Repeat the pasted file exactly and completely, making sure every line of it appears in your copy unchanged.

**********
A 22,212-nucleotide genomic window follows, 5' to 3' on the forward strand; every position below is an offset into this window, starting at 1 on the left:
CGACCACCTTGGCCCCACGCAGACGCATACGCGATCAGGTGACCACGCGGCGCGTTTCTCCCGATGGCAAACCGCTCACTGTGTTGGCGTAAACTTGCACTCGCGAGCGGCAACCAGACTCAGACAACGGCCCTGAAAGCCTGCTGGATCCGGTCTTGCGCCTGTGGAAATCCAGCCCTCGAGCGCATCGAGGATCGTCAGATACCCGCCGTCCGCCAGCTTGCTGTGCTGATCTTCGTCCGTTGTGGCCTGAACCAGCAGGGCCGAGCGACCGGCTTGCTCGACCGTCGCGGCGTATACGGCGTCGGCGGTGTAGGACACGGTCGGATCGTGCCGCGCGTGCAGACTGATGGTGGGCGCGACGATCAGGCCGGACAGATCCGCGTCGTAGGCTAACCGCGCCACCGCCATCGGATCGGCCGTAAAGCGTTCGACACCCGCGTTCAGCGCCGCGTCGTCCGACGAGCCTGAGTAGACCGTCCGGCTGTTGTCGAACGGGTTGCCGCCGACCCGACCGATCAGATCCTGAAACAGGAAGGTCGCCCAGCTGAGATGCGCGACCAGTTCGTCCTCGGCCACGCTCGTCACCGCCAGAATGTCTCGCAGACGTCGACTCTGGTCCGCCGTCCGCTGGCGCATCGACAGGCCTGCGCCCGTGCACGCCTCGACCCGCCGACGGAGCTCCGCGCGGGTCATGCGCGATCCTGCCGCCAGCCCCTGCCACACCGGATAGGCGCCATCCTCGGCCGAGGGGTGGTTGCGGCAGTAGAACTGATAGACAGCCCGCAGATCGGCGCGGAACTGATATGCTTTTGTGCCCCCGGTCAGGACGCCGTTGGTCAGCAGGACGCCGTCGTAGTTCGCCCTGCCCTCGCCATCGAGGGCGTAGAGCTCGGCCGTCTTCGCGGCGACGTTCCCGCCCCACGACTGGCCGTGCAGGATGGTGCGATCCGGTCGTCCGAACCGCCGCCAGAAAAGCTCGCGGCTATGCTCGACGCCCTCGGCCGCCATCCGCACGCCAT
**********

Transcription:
A 22,212-nucleotide genomic window follows, 5' to 3' on the forward strand; every position below is an offset into this window, starting at 1 on the left:
CGACCACCTTGGCCCCACGCAGACGCATACGCGATCAGGTGACCACGCGGCGCGTTTCTCCCGATGGCAAACCGCTCACTGTGTTGGCGTAAACTTGCACTCGCGAGCGGCAACCAGACTCAGACAACGGCCCTGAAAGCCTGCTGGATCCGGTCTTGCGCCTGTGGAAATCCAGCCCTCGAGCGCATCGAGGATCGTCAGATACCCGCCGTCCGCCAGCTTGCTGTGCTGATCTTCGTCCGTTGTGGCCTGAACCAGCAGGGCCGAGCGACCGGCTTGCTCGACCGTCGCGGCGTATACGGCGTCGGCGGTGTAGGACACGGTCGGATCGTGCCGCGCGTGCAGACTGATGGTGGGCGCGACGATCAGGCCGGACAGATCCGCGTCGTAGGCTAACCGCGCCACCGCCATCGGATCGGCCGTAAAGCGTTCGACACCCGCGTTCAGCGCCGCGTCGTCCGACGAGCCTGAGTAGACCGTCCGGCTGTTGTCGAACGGGTTGCCGCCGACCCGACCGATCAGATCCTGAAACAGGAAGGTCGCCCAGCTGAGATGCGCGACCAGTTCGTCCTCGGCCACGCTCGTCACCGCCAGAATGTCTCGCAGACGTCGACTCTGGTCCGCCGTCCGCTGGCGCATCGACAGGCCTGCGCCCGTGCACGCCTCGACCCGCCGACGGAGCTCCGCGCGGGTCATGCGCGATCCTGCCGCCAGCCCCTGCCACACCGGATAGGCGCCATCCTCGGCCGAGGGGTGGTTGCGGCAGTAGAACTGATAGACAGCCCGCAGATCGGCGCGGAACTGATATGCTTTTGTGCCCCCGGTCAGGACGCCGTTGGTCAGCAGGACGCCGTCGTAGTTCGCCCTGCCCTCGCCATCGAGGGCGTAGAGCTCGGCCGTCTTCGCGGCGACGTTCCCGCCCCACGACTGGCCGTGCAGGATGGTGCGATCCGGTCGTCCGAACCGCCGCCAGAAAAGCTCGCGGCTATGCTCGACGCCCTCGGCCGCCATCCGCACGCCAT